(Topic ID: 128724)

Cleaning metal posts


By goldenboy232

3 years ago



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  • 12 posts
  • 9 Pinsiders participating
  • Latest reply 3 years ago by jrpinball
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#1 3 years ago

Can you safely put metal posts (like those on 1965 Bank-A-Ball) in an ultrasonic cleaner? Or is cleaning them by hand with metal polish or another substance preferred?

#2 3 years ago

A session in a tumbler does the job very well.

#3 3 years ago

Since I don't own a tumbler, wondering if my ultrasonic is safe for them or not.

#4 3 years ago

I have done many nickel-plated items in my ultrasonic with no problems. Make sure whatever you use as a cleaning solution is compatible.

#5 3 years ago

chuck them in a drill and use a well worn red scotch brite pad.

#6 3 years ago

I like Never Dull myself. A can is like 5 at almost any auto/dept store.

#7 3 years ago

I did these by hand with mothers chrome polish.
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#8 3 years ago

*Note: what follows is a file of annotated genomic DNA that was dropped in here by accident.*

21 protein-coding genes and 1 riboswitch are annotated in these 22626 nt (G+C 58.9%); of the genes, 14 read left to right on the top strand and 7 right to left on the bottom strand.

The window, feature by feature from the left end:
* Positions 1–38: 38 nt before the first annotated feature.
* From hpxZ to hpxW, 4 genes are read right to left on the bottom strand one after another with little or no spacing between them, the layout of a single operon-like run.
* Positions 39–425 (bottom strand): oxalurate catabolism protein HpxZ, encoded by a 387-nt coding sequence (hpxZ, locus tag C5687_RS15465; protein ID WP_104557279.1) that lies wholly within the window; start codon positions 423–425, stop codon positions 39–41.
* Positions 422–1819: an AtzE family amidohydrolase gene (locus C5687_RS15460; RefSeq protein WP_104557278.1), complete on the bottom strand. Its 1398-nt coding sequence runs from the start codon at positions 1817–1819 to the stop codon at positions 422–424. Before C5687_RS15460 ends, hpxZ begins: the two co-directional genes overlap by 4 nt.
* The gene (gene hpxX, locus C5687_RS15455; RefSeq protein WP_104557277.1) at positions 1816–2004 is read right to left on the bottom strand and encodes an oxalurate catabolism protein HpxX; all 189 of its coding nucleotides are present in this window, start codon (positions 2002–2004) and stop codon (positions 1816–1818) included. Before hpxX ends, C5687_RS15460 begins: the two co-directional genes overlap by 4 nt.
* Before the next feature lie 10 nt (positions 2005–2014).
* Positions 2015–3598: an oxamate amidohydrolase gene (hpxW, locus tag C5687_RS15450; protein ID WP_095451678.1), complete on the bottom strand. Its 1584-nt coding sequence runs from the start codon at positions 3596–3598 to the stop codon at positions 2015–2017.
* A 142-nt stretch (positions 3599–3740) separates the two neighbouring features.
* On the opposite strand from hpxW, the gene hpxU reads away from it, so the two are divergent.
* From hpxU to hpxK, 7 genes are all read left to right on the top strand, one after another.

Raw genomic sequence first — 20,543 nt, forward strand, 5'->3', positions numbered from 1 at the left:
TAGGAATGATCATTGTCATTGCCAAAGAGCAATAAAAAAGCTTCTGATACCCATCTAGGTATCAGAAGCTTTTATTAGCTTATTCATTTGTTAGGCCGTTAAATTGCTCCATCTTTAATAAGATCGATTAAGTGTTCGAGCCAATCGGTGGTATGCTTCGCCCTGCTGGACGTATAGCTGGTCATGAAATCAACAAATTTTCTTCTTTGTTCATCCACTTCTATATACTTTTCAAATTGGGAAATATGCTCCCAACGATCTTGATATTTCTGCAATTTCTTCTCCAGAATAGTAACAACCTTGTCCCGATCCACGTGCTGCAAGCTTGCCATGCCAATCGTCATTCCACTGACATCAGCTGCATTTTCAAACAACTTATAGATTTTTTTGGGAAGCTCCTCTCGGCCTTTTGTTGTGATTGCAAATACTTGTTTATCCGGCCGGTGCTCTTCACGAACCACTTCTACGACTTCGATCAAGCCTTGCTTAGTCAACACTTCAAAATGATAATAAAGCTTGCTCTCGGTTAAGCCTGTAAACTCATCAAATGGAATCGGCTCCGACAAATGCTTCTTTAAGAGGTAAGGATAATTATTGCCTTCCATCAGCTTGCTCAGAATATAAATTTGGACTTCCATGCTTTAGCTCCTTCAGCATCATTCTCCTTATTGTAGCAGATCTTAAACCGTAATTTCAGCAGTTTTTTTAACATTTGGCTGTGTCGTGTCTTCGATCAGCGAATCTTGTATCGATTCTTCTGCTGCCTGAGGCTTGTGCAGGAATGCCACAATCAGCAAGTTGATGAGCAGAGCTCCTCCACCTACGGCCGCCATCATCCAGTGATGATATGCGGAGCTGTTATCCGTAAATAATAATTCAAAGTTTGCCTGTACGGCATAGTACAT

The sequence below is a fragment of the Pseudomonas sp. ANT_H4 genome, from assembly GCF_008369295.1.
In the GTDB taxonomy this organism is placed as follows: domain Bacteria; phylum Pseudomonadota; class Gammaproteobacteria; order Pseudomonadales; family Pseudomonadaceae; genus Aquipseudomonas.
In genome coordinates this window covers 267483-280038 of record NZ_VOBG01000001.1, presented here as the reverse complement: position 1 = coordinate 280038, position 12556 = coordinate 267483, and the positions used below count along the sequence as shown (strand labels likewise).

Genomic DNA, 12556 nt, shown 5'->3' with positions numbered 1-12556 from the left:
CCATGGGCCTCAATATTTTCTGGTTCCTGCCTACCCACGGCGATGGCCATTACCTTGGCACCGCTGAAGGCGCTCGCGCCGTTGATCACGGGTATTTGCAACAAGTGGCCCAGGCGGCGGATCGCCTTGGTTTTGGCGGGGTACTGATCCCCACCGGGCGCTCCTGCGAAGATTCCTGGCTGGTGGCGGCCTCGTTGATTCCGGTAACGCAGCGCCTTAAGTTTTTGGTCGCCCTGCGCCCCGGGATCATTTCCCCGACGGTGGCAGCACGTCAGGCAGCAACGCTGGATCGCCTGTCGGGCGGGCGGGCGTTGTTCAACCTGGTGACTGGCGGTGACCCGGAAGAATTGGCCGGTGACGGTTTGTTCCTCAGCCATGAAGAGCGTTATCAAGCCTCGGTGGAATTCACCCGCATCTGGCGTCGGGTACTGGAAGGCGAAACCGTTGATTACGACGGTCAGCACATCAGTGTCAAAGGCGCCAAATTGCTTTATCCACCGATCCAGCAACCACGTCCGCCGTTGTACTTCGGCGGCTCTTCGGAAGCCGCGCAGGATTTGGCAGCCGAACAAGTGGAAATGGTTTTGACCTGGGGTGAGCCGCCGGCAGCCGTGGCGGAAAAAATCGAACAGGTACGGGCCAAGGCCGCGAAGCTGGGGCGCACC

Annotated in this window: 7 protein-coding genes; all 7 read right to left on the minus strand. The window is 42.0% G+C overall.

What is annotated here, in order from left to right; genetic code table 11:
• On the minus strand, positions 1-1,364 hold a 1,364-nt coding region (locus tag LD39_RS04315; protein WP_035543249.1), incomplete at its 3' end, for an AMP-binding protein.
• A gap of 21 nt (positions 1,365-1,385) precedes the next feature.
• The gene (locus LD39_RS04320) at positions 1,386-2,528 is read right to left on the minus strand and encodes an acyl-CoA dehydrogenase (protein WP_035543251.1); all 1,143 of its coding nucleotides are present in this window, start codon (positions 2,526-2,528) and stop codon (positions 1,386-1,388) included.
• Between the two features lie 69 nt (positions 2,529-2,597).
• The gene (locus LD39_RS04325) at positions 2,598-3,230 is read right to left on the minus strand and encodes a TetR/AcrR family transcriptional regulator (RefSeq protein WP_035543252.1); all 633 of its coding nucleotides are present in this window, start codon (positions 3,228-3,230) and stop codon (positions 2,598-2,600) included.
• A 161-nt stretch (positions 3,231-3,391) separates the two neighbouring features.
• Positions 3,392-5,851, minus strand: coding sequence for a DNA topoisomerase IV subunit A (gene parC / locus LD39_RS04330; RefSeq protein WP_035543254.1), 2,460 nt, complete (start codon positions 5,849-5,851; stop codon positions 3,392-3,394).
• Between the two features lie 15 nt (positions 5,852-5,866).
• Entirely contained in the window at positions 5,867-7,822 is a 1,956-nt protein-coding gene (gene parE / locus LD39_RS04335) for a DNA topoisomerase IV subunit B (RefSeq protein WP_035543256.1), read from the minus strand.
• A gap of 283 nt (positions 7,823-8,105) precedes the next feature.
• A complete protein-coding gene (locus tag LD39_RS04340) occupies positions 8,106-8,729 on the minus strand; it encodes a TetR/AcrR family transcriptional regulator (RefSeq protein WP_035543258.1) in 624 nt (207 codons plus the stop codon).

The fast way I did mine was chuck them in cordless drill and used Mothers mag wheel polish and a soft rag. I have a tumbler but it takes longer.

#9 3 years ago

Keep in mind--clean first to remove any dirt or residue, then polish to shine them up. Those are typically two separate steps.

#10 3 years ago

Yes, I typically clean and then polish, was just wondering specifically about the ultrasonic. Did that last night and they turned out great. Tonight they'll get a good rub-down with Mother's.

Speaking of polishing, if I wanted to get a buffing attachment for my drill (for larger metal parts like coin doors, etc.) would something like this work amazon.com link » or would you guys recommend a Scotch-brite buffing wheel or something like that?

I don't plan to invest in another power tool -- just want to know specifically what works best on a cordless drill.

#11 3 years ago

i would not bother then, do it all by hand or get a grinder/buffer big motor setup. i think the cordless drill things would be a waste of time and money. imo

#12 3 years ago
Quoted from ForceFlow:

Keep in mind--clean first to remove any dirt or residue, then polish to shine them up. Those are typically two separate steps.

Yup. In many cases, they have substantial pitting or tarnish which needs to be addressed before they are polished. Sometimes they only need a polishing, but that's if they are decent to begin with. I've had some that were practically green. They needed a few days in the tumbler, then polishing on a lathe with Mother's metal polish. Even then some of them don't shine up really good. Just too far gone.

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